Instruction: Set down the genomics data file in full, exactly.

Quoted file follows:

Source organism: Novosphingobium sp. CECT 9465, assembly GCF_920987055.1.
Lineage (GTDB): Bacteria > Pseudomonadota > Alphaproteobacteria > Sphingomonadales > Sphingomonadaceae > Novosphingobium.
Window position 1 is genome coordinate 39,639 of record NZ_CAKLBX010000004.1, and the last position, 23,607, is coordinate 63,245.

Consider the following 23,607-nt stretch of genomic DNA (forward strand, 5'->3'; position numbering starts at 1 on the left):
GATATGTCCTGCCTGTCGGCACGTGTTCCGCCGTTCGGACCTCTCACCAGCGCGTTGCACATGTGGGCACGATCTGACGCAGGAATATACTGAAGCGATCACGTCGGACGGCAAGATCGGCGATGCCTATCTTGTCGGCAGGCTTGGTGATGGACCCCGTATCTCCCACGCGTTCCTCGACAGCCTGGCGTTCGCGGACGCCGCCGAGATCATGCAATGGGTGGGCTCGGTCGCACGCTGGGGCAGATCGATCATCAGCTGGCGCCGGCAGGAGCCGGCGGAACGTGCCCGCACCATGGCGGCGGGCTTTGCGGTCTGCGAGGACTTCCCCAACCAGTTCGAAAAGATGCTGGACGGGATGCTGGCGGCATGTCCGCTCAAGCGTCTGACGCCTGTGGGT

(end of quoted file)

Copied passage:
Source organism: Novosphingobium sp. CECT 9465, assembly GCF_920987055.1.
Lineage (GTDB): Bacteria > Pseudomonadota > Alphaproteobacteria > Sphingomonadales > Sphingomonadaceae > Novosphingobium.
Window position 1 is genome coordinate 39,639 of record NZ_CAKLBX010000004.1, and the last position, 23,607, is coordinate 63,245.

Consider the following 23,607-nt stretch of genomic DNA (forward strand, 5'->3'; position numbering starts at 1 on the left):
GATATGTCCTGCCTGTCGGCACGTGTTCCGCCGTTCGGACCTCTCACCAGCGCGTTGCACATGTGGGCACGATCTGACGCAGGAATATACTGAAGCGATCACGTCGGACGGCAAGATCGGCGATGCCTATCTTGTCGGCAGGCTTGGTGATGGACCCCGTATCTCCCACGCGTTCCTCGACAGCCTGGCGTTCGCGGACGCCGCCGAGATCATGCAATGGGTGGGCTCGGTCGCACGCTGGGGCAGATCGATCATCAGCTGGCGCCGGCAGGAGCCGGCGGAACGTGCCCGCACCATGGCGGCGGGCTTTGCGGTCTGCGAGGACTTCCCCAACCAGTTCGAAAAGATGCTGGACGGGATGCTGGCGGCATGTCCGCTCAAGCGTCTGACGCCTGTGGGT